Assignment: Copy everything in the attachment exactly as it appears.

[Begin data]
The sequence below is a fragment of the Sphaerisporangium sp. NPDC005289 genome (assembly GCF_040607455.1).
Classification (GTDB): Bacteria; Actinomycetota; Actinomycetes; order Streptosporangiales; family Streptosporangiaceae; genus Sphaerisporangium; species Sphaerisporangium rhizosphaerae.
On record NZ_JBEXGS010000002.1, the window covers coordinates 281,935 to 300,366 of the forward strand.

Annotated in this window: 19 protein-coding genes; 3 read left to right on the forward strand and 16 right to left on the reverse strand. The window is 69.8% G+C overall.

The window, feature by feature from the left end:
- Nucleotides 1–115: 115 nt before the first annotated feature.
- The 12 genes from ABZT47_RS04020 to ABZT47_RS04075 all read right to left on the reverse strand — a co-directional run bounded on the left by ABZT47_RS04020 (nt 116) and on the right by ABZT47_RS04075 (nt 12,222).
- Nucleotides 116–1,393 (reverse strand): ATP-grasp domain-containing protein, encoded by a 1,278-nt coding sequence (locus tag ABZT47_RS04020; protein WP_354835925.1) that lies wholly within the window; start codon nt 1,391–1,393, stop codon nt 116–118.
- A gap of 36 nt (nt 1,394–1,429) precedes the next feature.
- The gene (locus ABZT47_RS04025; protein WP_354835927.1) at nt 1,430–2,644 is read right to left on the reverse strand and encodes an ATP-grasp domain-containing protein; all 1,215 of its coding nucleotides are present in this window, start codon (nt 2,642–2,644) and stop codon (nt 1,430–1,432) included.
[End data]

The sequence below is a fragment of the Sphaerisporangium sp. NPDC005289 genome (assembly GCF_040607455.1).
Classification (GTDB): Bacteria; Actinomycetota; Actinomycetes; order Streptosporangiales; family Streptosporangiaceae; genus Sphaerisporangium; species Sphaerisporangium rhizosphaerae.
On record NZ_JBEXGS010000002.1, the window covers coordinates 281,935 to 300,366 of the forward strand.

Annotated in this window: 19 protein-coding genes; 3 read left to right on the forward strand and 16 right to left on the reverse strand. The window is 69.8% G+C overall.

The window, feature by feature from the left end:
- Nucleotides 1–115: 115 nt before the first annotated feature.
- The 12 genes from ABZT47_RS04020 to ABZT47_RS04075 all read right to left on the reverse strand — a co-directional run bounded on the left by ABZT47_RS04020 (nt 116) and on the right by ABZT47_RS04075 (nt 12,222).
- Nucleotides 116–1,393 (reverse strand): ATP-grasp domain-containing protein, encoded by a 1,278-nt coding sequence (locus tag ABZT47_RS04020; protein WP_354835925.1) that lies wholly within the window; start codon nt 1,391–1,393, stop codon nt 116–118.
- A gap of 36 nt (nt 1,394–1,429) precedes the next feature.
- The gene (locus ABZT47_RS04025; protein WP_354835927.1) at nt 1,430–2,644 is read right to left on the reverse strand and encodes an ATP-grasp domain-containing protein; all 1,215 of its coding nucleotides are present in this window, start codon (nt 2,642–2,644) and stop codon (nt 1,430–1,432) included.